Updated: Mar 22
Yesterday, I wrote the scenes in my memoir where my best friend, Stacie, dies.
And today, I feel terrible.
Years ago, at a Society of Children's Books Writer and Illustrators (SCBWI) conference in New York, I attended a talk by Katherine Paterson, author of the award-winning classic children's book, Bridge to Terebithia.
If you have not read Bridge to Terebithia and would like to, please stop reading before I ruin it for you.
During that talk, Katherine Paterson shared that the main character, David, was based on her son, who had been a lonely boy. She recounted the wonderful day her son came running in the house after school yelling, "Mom! I made a friend!"
Every day, Katerine Paterson was grateful for the new friend who had brought joy to her lonely little boy. When that friend was struck by lightning, her heart broke as the light went out in her son.
Her son and his friend were the inspiration for Bridge to Terebithia. At that SCBWI conference in New York many years ago, I cried as Katherine Paterson described the days leading up to when she wrote Leslie Burke's death.
Paterson said she did all the dishes, scrubbed every floor, and cleaned out every closet in her house (and she heated to clean). She did whatever she could to avoid writing Leslie Burke's death, but she had a deadline to meet, and finally she just had to dig in and do it.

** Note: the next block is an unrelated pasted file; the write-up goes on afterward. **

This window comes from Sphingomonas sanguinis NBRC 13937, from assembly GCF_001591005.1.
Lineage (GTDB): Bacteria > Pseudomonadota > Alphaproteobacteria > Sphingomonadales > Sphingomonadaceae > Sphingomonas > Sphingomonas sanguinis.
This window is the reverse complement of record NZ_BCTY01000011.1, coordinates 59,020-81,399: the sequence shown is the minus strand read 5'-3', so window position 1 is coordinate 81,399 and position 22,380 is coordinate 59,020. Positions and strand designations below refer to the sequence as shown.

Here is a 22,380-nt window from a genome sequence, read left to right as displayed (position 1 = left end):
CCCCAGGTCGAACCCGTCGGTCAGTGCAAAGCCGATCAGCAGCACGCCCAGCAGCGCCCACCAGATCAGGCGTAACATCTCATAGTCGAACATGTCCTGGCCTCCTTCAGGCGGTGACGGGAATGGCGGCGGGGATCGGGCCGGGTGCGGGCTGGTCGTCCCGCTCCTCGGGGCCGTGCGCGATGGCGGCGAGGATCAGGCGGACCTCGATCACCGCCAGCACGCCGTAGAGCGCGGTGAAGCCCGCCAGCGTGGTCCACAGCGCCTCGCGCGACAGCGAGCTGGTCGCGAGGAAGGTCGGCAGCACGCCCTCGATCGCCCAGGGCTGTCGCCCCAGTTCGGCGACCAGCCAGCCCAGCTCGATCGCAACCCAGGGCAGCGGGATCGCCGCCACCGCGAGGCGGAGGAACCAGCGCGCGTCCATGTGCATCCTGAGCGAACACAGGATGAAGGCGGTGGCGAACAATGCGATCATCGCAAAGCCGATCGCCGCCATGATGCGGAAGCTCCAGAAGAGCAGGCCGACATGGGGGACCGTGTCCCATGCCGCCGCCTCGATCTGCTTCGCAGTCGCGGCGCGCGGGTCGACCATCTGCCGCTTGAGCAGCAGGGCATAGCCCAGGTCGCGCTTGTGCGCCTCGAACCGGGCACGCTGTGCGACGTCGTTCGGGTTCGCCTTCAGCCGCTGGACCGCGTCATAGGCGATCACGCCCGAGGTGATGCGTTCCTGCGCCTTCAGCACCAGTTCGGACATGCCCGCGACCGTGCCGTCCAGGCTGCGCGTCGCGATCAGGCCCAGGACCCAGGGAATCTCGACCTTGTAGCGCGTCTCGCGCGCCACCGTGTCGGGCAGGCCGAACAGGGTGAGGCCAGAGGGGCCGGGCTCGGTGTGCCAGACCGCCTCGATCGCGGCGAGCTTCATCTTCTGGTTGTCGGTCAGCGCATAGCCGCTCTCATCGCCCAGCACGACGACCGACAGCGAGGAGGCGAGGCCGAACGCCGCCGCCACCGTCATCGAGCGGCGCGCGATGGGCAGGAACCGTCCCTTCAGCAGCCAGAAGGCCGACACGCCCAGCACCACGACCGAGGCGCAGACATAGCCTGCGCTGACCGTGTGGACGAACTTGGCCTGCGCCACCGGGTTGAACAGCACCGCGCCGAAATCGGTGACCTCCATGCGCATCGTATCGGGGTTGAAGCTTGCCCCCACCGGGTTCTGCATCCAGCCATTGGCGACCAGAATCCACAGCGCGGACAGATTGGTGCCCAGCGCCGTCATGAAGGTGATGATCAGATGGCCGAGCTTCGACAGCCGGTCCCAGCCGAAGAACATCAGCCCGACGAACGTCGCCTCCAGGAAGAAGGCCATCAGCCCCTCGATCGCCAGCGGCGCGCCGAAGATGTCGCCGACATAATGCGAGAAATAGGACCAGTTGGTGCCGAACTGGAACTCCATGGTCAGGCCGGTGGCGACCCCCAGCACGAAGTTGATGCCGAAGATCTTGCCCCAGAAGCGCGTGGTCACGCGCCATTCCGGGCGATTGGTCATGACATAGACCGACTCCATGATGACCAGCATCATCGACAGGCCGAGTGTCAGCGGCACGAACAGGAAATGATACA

And she felt terrible.
I thought about Katherine Paterson this morning when I woke at 4:00 am couldn't go back to sleep. I thought about how every writer's approach is always different.
I hadn't procrastinated writing Stacie's death at all. In fact, I barreled through those pages because I, too, have a deadline. Before I started, I asked Stacie to help me write the story and then I just began to type.
I wrote details about how when someone you love is dying, they no longer look like themselves. I typed out her exact instructions about what kind of services and celebrations she wanted and the hilarious way she asked, "How do you want me to haunt you?"
I wrote about when she came home from her last date with her husband and how it felt to lie on her couch in the glow of Christmas tree lights and rub her feet while she whispered about the beautiful orchestra, crystal chandeliers, and champagne.
I wrote every last detail of what it was like to lose my friend.
And today, I feel terrible.
I'm grouchy, and teary, and so ridiculously tired because I woke up at 4:00 am and couldn't go back to sleep. So, after reading emails and medical records and piecing together my timeline for five hours this morning, I decided I needed to take a break from working on my memoir.
I took myself out to my favorite place for lunch and sat at the counter. Then two men sat, one on each side of me, and I felt squished and annoyed that not even food could make me feel better. So, I went to a used a bookstore and bought a book and then felt lousy about it because the author wouldn't get a penny of that sale. And then I did what I should have done in the first place and I went outside.
In Northern California, the sky has been raining at the rate people breathe. It's dreary and depressing until I zoom out from the dark skies and notice all the beautiful wonders growing around me. A million different greens in a million different ways remind me that with tears comes new life.